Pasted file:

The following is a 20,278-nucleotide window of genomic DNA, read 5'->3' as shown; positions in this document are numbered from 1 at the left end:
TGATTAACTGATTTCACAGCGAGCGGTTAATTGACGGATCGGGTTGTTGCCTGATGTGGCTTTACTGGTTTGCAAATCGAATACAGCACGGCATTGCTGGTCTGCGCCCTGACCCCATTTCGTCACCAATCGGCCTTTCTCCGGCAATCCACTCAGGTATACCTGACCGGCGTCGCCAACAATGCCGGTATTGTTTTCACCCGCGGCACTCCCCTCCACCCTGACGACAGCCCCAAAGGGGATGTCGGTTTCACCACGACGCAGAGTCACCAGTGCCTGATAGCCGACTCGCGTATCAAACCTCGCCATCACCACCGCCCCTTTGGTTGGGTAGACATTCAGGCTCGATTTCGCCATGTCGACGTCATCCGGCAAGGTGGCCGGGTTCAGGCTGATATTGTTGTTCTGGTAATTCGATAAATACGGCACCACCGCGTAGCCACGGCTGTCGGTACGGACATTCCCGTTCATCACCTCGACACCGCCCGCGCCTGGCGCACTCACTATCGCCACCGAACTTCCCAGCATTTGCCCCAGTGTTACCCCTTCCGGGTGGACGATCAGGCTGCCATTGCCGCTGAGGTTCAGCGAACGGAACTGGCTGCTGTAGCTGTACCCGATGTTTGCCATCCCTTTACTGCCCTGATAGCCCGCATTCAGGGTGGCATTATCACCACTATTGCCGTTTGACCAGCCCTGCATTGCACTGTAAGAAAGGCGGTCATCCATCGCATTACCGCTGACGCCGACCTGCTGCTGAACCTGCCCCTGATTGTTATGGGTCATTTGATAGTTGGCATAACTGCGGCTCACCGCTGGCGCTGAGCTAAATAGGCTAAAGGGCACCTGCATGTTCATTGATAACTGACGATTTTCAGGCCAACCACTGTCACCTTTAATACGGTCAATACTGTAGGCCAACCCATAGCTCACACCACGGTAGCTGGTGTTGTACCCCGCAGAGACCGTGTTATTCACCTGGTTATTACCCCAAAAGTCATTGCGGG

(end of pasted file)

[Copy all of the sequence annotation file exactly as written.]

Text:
The following is a 20,278-nucleotide window of genomic DNA, read 5'->3' as shown; positions in this document are numbered from 1 at the left end:
TGATTAACTGATTTCACAGCGAGCGGTTAATTGACGGATCGGGTTGTTGCCTGATGTGGCTTTACTGGTTTGCAAATCGAATACAGCACGGCATTGCTGGTCTGCGCCCTGACCCCATTTCGTCACCAATCGGCCTTTCTCCGGCAATCCACTCAGGTATACCTGACCGGCGTCGCCAACAATGCCGGTATTGTTTTCACCCGCGGCACTCCCCTCCACCCTGACGACAGCCCCAAAGGGGATGTCGGTTTCACCACGACGCAGAGTCACCAGTGCCTGATAGCCGACTCGCGTATCAAACCTCGCCATCACCACCGCCCCTTTGGTTGGGTAGACATTCAGGCTCGATTTCGCCATGTCGACGTCATCCGGCAAGGTGGCCGGGTTCAGGCTGATATTGTTGTTCTGGTAATTCGATAAATACGGCACCACCGCGTAGCCACGGCTGTCGGTACGGACATTCCCGTTCATCACCTCGACACCGCCCGCGCCTGGCGCACTCACTATCGCCACCGAACTTCCCAGCATTTGCCCCAGTGTTACCCCTTCCGGGTGGACGATCAGGCTGCCATTGCCGCTGAGGTTCAGCGAACGGAACTGGCTGCTGTAGCTGTACCCGATGTTTGCCATCCCTTTACTGCCCTGATAGCCCGCATTCAGGGTGGCATTATCACCACTATTGCCGTTTGACCAGCCCTGCATTGCACTGTAAGAAAGGCGGTCATCCATCGCATTACCGCTGACGCCGACCTGCTGCTGAACCTGCCCCTGATTGTTATGGGTCATTTGATAGTTGGCATAACTGCGGCTCACCGCTGGCGCTGAGCTAAATAGGCTAAAGGGCACCTGCATGTTCATTGATAACTGACGATTTTCAGGCCAACCACTGTCACCTTTAATACGGTCAATACTGTAGGCCAACCCATAGCTCACACCACGGTAGCTGGTGTTGTACCCCGCAGAGACCGTGTTATTCACCTGGTTATTACCCCAAAAGTCATTGCGGG